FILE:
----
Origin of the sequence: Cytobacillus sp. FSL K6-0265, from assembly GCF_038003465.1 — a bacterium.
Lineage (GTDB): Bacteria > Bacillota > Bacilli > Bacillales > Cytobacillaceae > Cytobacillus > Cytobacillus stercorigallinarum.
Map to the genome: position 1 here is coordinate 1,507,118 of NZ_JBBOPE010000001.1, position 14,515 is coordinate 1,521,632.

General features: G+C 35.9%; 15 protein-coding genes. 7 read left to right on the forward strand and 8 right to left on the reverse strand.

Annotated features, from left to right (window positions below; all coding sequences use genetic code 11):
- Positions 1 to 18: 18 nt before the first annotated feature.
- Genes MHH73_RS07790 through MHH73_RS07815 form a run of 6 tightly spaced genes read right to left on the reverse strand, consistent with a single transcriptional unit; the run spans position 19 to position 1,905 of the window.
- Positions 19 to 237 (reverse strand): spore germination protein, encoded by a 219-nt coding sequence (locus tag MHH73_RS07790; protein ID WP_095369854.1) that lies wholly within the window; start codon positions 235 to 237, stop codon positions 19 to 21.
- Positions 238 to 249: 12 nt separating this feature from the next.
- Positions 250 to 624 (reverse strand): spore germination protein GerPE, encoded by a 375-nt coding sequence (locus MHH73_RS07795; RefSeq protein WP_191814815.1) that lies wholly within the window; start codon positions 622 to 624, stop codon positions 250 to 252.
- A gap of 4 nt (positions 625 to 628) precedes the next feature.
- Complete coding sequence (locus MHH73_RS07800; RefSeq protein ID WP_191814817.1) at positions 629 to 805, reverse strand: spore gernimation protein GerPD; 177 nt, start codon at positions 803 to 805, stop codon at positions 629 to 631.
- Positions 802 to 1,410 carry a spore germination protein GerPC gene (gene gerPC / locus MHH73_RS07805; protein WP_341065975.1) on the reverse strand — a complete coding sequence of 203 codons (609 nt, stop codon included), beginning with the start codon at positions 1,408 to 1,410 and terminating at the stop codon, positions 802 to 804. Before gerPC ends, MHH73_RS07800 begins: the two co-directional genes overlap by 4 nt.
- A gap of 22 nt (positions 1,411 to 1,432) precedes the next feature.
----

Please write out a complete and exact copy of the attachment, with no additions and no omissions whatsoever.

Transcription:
Origin of the sequence: Cytobacillus sp. FSL K6-0265, from assembly GCF_038003465.1 — a bacterium.
Lineage (GTDB): Bacteria > Bacillota > Bacilli > Bacillales > Cytobacillaceae > Cytobacillus > Cytobacillus stercorigallinarum.
Map to the genome: position 1 here is coordinate 1,507,118 of NZ_JBBOPE010000001.1, position 14,515 is coordinate 1,521,632.

General features: G+C 35.9%; 15 protein-coding genes. 7 read left to right on the forward strand and 8 right to left on the reverse strand.

Annotated features, from left to right (window positions below; all coding sequences use genetic code 11):
- Positions 1 to 18: 18 nt before the first annotated feature.
- Genes MHH73_RS07790 through MHH73_RS07815 form a run of 6 tightly spaced genes read right to left on the reverse strand, consistent with a single transcriptional unit; the run spans position 19 to position 1,905 of the window.
- Positions 19 to 237 (reverse strand): spore germination protein, encoded by a 219-nt coding sequence (locus tag MHH73_RS07790; protein ID WP_095369854.1) that lies wholly within the window; start codon positions 235 to 237, stop codon positions 19 to 21.
- Positions 238 to 249: 12 nt separating this feature from the next.
- Positions 250 to 624 (reverse strand): spore germination protein GerPE, encoded by a 375-nt coding sequence (locus MHH73_RS07795; RefSeq protein WP_191814815.1) that lies wholly within the window; start codon positions 622 to 624, stop codon positions 250 to 252.
- A gap of 4 nt (positions 625 to 628) precedes the next feature.
- Complete coding sequence (locus MHH73_RS07800; RefSeq protein ID WP_191814817.1) at positions 629 to 805, reverse strand: spore gernimation protein GerPD; 177 nt, start codon at positions 803 to 805, stop codon at positions 629 to 631.
- Positions 802 to 1,410 carry a spore germination protein GerPC gene (gene gerPC / locus MHH73_RS07805; protein WP_341065975.1) on the reverse strand — a complete coding sequence of 203 codons (609 nt, stop codon included), beginning with the start codon at positions 1,408 to 1,410 and terminating at the stop codon, positions 802 to 804. Before gerPC ends, MHH73_RS07800 begins: the two co-directional genes overlap by 4 nt.
- A gap of 22 nt (positions 1,411 to 1,432) precedes the next feature.